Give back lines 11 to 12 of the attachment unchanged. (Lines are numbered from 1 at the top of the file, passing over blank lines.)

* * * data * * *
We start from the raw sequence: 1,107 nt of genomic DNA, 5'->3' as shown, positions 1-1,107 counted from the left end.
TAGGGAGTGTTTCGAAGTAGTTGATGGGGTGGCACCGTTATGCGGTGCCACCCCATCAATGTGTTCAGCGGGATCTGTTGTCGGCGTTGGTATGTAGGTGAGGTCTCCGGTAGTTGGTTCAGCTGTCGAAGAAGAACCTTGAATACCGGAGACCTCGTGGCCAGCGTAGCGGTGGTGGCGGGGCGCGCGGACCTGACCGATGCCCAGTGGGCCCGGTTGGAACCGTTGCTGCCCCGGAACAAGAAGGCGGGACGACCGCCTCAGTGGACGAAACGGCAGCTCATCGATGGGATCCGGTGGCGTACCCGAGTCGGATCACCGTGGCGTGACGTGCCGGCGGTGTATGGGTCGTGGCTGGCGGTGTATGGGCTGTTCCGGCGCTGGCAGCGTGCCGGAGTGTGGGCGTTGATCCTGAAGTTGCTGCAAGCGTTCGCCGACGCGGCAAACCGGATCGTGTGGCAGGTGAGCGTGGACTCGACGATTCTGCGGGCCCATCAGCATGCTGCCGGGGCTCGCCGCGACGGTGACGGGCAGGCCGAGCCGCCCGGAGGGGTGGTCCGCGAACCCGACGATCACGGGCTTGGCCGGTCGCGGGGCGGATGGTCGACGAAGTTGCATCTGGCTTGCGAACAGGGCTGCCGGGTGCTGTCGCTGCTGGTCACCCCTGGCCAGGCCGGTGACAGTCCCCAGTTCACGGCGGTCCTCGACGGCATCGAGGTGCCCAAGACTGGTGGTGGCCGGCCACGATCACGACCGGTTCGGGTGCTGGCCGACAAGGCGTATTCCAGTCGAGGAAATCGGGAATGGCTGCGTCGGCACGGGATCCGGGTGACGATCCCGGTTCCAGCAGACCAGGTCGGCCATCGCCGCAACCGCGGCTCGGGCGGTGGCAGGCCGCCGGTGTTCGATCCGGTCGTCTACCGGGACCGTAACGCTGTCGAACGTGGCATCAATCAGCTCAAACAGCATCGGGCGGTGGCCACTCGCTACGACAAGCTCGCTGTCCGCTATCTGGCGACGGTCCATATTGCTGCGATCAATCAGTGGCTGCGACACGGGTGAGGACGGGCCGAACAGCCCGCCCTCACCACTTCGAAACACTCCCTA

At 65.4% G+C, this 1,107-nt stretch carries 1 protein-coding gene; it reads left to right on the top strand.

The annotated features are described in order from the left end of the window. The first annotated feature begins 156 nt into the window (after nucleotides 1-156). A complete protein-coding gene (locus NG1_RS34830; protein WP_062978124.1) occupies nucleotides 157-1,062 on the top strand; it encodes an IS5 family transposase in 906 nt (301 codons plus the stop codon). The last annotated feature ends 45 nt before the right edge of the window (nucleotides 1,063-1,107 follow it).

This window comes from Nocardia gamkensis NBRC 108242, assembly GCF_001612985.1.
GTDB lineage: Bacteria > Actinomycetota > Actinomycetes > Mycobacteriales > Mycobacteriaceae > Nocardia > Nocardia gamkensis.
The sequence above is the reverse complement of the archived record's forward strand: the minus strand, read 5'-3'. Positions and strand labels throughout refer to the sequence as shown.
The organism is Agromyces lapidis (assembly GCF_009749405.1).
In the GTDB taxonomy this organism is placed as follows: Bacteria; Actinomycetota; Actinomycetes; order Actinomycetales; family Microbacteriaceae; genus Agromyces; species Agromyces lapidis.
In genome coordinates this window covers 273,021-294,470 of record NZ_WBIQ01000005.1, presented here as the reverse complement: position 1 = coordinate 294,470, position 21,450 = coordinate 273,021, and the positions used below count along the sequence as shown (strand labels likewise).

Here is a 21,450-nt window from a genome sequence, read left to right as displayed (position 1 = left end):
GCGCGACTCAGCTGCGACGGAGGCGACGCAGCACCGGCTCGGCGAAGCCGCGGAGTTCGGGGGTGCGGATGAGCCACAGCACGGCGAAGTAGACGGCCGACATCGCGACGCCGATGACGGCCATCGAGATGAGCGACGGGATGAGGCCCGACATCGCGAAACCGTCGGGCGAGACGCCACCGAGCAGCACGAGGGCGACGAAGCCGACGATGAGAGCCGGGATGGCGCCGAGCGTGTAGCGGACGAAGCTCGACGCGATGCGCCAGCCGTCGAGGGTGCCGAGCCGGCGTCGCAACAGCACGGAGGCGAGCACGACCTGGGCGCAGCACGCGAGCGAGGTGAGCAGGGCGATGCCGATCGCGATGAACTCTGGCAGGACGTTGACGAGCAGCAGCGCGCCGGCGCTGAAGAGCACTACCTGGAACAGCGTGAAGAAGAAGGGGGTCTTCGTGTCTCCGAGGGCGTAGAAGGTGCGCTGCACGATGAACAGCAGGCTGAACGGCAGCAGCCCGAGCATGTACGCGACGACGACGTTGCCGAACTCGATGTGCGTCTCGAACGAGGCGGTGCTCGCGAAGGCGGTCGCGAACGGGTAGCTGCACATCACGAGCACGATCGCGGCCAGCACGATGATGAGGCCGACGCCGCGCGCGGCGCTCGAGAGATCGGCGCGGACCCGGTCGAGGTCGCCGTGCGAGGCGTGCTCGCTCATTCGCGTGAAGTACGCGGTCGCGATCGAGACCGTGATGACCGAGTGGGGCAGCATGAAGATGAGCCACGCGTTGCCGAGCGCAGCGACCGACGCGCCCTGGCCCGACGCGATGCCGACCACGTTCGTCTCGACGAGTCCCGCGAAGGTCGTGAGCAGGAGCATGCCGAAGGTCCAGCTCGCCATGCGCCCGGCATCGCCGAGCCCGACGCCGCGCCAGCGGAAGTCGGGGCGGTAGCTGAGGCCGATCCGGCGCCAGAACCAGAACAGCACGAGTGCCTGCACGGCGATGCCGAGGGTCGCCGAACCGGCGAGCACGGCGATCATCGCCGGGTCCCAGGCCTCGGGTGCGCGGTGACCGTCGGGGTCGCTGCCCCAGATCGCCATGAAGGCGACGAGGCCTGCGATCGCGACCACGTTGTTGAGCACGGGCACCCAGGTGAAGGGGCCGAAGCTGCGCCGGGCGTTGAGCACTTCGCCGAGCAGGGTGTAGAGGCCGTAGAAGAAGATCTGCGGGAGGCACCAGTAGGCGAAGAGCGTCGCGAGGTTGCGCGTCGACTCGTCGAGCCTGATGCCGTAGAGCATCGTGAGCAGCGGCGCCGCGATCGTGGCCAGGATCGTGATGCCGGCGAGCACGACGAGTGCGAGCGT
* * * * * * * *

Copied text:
Here is a 21,450-nt window from a genome sequence, read left to right as displayed (position 1 = left end):
GCGCGACTCAGCTGCGACGGAGGCGACGCAGCACCGGCTCGGCGAAGCCGCGGAGTTCGGGGGTGCGGATGAGCCACAGCACGGCGAAGTAGACGGCCGACATCGCGACGCCGATGACGGCCATCGAGATGAGCGACGGGATGAGGCCCGACATCGCGAAACCGTCGGGCGAGACGCCACCGAGCAGCACGAGGGCGACGAAGCCGACGATGAGAGCCGGGATGGCGCCGAGCGTGTAGCGGACGAAGCTCGACGCGATGCGCCAGCCGTCGAGGGTGCCGAGCCGGCGTCGCAACAGCACGGAGGCGAGCACGACCTGGGCGCAGCACGCGAGCGAGGTGAGCAGGGCGATGCCGATCGCGATGAACTCTGGCAGGACGTTGACGAGCAGCAGCGCGCCGGCGCTGAAGAGCACTACCTGGAACAGCGTGAAGAAGAAGGGGGTCTTCGTGTCTCCGAGGGCGTAGAAGGTGCGCTGCACGATGAACAGCAGGCTGAACGGCAGCAGCCCGAGCATGTACGCGACGACGACGTTGCCGAACTCGATGTGCGTCTCGAACGAGGCGGTGCTCGCGAAGGCGGTCGCGAACGGGTAGCTGCACATCACGAGCACGATCGCGGCCAGCACGATGATGAGGCCGACGCCGCGCGCGGCGCTCGAGAGATCGGCGCGGACCCGGTCGAGGTCGCCGTGCGAGGCGTGCTCGCTCATTCGCGTGAAGTACGCGGTCGCGATCGAGACCGTGATGACCGAGTGGGGCAGCATGAAGATGAGCCACGCGTTGCCGAGCGCAGCGACCGACGCGCCCTGGCCCGACGCGATGCCGACCACGTTCGTCTCGACGAGTCCCGCGAAGGTCGTGAGCAGGAGCATGCCGAAGGTCCAGCTCGCCATGCGCCCGGCATCGCCGAGCCCGACGCCGCGCCAGCGGAAGTCGGGGCGGTAGCTGAGGCCGATCCGGCGCCAGAACCAGAACAGCACGAGTGCCTGCACGGCGATGCCGAGGGTCGCCGAACCGGCGAGCACGGCGATCATCGCCGGGTCCCAGGCCTCGGGTGCGCGGTGACCGTCGGGGTCGCTGCCCCAGATCGCCATGAAGGCGACGAGGCCTGCGATCGCGACCACGTTGTTGAGCACGGGCACCCAGGTGAAGGGGCCGAAGCTGCGCCGGGCGTTGAGCACTTCGCCGAGCAGGGTGTAGAGGCCGTAGAAGAAGATCTGCGGGAGGCACCAGTAGGCGAAGAGCGTCGCGAGGTTGCGCGTCGACTCGTCGAGCCTGATGCCGTAGAGCATCGTGAGCAGCGGCGCCGCGATCGTGGCCAGGATCGTGATGCCGGCGAGCACGACGAGTGCGAGCGT